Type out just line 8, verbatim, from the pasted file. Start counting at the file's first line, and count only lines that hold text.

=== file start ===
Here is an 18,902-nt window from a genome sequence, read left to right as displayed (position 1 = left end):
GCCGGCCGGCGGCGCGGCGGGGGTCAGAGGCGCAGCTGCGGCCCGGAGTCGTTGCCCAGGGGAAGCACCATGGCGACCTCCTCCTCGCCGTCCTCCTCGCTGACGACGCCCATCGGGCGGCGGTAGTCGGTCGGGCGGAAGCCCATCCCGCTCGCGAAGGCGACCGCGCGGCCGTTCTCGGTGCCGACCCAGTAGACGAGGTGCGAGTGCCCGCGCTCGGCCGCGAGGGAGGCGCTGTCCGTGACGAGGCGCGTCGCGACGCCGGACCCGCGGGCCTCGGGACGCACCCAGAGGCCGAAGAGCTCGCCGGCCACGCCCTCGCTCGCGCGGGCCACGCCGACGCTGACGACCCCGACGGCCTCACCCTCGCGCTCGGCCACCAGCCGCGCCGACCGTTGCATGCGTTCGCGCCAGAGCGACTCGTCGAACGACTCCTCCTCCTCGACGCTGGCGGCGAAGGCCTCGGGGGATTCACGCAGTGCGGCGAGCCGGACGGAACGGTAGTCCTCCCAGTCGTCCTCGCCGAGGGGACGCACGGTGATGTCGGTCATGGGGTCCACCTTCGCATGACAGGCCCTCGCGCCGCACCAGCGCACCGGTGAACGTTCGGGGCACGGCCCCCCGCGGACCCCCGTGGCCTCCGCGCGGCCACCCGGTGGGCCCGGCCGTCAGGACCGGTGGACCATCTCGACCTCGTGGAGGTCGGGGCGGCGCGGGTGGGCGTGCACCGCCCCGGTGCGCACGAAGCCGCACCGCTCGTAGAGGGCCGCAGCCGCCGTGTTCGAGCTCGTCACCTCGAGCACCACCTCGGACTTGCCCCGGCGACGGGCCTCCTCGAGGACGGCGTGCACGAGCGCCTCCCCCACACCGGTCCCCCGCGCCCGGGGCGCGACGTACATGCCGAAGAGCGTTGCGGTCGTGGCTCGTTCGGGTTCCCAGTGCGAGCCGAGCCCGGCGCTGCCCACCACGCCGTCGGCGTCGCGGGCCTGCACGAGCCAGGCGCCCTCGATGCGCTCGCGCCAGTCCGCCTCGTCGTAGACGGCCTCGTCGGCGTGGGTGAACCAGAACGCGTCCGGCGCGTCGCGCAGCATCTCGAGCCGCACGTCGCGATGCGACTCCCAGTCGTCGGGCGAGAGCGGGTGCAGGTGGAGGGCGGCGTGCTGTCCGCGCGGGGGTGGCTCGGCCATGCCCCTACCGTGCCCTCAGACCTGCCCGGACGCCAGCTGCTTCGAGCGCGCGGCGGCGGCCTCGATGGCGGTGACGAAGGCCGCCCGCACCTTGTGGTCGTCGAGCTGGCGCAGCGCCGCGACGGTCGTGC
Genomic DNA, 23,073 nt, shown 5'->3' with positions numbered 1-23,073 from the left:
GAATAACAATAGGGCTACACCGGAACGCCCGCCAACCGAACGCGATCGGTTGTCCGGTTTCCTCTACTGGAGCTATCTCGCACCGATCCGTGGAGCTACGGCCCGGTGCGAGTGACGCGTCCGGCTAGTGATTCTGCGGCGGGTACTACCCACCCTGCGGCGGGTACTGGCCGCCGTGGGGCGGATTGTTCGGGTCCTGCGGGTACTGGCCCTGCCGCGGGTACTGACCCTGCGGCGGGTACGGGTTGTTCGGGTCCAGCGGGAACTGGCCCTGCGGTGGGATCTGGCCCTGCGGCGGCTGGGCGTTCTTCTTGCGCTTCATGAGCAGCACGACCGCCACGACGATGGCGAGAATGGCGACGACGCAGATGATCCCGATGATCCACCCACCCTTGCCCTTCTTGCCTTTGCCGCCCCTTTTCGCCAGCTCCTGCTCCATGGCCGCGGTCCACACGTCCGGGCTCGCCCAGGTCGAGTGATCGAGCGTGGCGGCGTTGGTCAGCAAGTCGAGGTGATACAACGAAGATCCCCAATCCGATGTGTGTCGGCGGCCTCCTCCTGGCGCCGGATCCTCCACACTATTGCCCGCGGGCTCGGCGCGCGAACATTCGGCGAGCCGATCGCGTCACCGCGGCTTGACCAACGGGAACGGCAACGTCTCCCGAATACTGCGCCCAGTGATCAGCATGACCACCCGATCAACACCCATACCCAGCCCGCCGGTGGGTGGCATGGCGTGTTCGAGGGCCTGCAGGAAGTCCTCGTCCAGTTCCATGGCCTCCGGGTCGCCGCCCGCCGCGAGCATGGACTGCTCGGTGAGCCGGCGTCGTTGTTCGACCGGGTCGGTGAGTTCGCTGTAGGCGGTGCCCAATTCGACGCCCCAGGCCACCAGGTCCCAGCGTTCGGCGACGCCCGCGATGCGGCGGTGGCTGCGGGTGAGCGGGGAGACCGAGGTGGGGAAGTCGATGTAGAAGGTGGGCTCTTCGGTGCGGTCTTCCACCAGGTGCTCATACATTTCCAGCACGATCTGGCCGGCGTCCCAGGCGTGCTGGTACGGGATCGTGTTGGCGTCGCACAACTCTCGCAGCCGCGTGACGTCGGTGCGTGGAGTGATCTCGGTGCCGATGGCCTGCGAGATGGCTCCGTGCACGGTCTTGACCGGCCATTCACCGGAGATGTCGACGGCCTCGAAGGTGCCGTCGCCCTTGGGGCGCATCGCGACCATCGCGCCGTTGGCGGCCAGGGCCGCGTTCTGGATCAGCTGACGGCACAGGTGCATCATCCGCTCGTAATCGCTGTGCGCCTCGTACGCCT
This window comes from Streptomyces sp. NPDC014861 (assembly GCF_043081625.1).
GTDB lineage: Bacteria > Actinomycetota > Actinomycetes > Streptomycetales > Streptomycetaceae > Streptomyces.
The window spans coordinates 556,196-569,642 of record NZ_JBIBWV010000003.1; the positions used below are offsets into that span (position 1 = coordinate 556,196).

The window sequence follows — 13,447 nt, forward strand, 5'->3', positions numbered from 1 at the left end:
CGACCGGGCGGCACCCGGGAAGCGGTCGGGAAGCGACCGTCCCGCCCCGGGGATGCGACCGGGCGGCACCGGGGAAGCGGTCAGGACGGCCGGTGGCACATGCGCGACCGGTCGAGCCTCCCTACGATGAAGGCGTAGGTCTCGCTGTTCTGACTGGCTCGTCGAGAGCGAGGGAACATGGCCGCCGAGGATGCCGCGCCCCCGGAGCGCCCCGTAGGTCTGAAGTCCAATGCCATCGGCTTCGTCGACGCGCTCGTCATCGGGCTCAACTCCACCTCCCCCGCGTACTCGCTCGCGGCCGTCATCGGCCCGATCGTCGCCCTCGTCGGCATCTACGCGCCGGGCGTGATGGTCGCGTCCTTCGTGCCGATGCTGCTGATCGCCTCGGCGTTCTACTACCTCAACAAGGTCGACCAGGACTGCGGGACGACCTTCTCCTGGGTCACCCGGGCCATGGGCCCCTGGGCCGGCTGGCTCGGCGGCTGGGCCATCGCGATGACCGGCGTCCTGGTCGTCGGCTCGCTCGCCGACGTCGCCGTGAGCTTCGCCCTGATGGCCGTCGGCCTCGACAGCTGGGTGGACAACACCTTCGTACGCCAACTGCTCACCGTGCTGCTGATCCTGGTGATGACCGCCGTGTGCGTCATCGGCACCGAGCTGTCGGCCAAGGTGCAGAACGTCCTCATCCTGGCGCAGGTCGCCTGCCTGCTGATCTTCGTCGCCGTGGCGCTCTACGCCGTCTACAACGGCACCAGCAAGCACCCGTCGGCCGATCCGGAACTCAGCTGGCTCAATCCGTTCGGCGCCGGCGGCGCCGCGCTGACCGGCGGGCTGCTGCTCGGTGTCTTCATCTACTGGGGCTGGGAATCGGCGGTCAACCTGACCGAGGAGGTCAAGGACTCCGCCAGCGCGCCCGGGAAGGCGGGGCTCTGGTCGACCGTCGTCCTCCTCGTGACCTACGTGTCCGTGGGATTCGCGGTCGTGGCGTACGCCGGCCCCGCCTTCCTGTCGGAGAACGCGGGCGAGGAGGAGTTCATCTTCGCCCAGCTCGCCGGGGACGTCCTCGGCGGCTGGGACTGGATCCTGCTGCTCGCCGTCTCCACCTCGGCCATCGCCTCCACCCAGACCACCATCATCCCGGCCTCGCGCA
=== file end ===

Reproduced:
The window sequence follows — 13,447 nt, forward strand, 5'->3', positions numbered from 1 at the left end: